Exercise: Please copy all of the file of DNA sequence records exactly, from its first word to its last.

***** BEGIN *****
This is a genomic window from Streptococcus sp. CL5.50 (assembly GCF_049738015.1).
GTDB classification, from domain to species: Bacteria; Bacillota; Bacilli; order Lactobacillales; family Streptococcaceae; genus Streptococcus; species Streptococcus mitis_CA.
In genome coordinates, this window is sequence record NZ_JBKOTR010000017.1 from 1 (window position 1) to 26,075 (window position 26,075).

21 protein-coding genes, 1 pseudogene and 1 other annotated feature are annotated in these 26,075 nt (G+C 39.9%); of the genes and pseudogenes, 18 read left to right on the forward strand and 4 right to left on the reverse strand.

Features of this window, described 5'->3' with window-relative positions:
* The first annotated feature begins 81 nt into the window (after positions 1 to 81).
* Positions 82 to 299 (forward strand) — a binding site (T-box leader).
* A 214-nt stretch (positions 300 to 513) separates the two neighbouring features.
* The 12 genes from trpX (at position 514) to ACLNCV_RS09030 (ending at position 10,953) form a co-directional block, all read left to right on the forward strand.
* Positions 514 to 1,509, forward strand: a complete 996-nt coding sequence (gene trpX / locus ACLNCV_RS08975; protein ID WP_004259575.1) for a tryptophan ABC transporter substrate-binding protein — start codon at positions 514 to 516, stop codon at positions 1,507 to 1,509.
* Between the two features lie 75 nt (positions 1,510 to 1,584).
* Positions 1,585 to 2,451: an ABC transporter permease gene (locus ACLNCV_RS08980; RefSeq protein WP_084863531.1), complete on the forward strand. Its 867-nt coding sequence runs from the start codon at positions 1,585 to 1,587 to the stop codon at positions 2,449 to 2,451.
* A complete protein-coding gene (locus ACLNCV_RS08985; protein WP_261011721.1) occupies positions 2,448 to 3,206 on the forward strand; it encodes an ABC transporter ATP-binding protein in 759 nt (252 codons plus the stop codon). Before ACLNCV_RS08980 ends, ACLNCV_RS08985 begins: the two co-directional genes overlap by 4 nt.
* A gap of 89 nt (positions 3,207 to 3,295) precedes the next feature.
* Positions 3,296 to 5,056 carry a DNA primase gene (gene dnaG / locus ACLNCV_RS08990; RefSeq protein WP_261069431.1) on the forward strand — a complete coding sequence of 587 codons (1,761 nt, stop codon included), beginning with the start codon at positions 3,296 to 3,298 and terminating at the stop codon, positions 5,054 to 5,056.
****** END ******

This is a genomic window from Streptococcus sp. CL5.50 (assembly GCF_049738015.1).
GTDB classification, from domain to species: Bacteria; Bacillota; Bacilli; order Lactobacillales; family Streptococcaceae; genus Streptococcus; species Streptococcus mitis_CA.
In genome coordinates, this window is sequence record NZ_JBKOTR010000017.1 from 1 (window position 1) to 26,075 (window position 26,075).

21 protein-coding genes, 1 pseudogene and 1 other annotated feature are annotated in these 26,075 nt (G+C 39.9%); of the genes and pseudogenes, 18 read left to right on the forward strand and 4 right to left on the reverse strand.

Features of this window, described 5'->3' with window-relative positions:
* The first annotated feature begins 81 nt into the window (after positions 1 to 81).
* Positions 82 to 299 (forward strand) — a binding site (T-box leader).
* A 214-nt stretch (positions 300 to 513) separates the two neighbouring features.
* The 12 genes from trpX (at position 514) to ACLNCV_RS09030 (ending at position 10,953) form a co-directional block, all read left to right on the forward strand.
* Positions 514 to 1,509, forward strand: a complete 996-nt coding sequence (gene trpX / locus ACLNCV_RS08975; protein ID WP_004259575.1) for a tryptophan ABC transporter substrate-binding protein — start codon at positions 514 to 516, stop codon at positions 1,507 to 1,509.
* Between the two features lie 75 nt (positions 1,510 to 1,584).
* Positions 1,585 to 2,451: an ABC transporter permease gene (locus ACLNCV_RS08980; RefSeq protein WP_084863531.1), complete on the forward strand. Its 867-nt coding sequence runs from the start codon at positions 1,585 to 1,587 to the stop codon at positions 2,449 to 2,451.
* A complete protein-coding gene (locus ACLNCV_RS08985; protein WP_261011721.1) occupies positions 2,448 to 3,206 on the forward strand; it encodes an ABC transporter ATP-binding protein in 759 nt (252 codons plus the stop codon). Before ACLNCV_RS08980 ends, ACLNCV_RS08985 begins: the two co-directional genes overlap by 4 nt.
* A gap of 89 nt (positions 3,207 to 3,295) precedes the next feature.
* Positions 3,296 to 5,056 carry a DNA primase gene (gene dnaG / locus ACLNCV_RS08990; RefSeq protein WP_261069431.1) on the forward strand — a complete coding sequence of 587 codons (1,761 nt, stop codon included), beginning with the start codon at positions 3,296 to 3,298 and terminating at the stop codon, positions 5,054 to 5,056.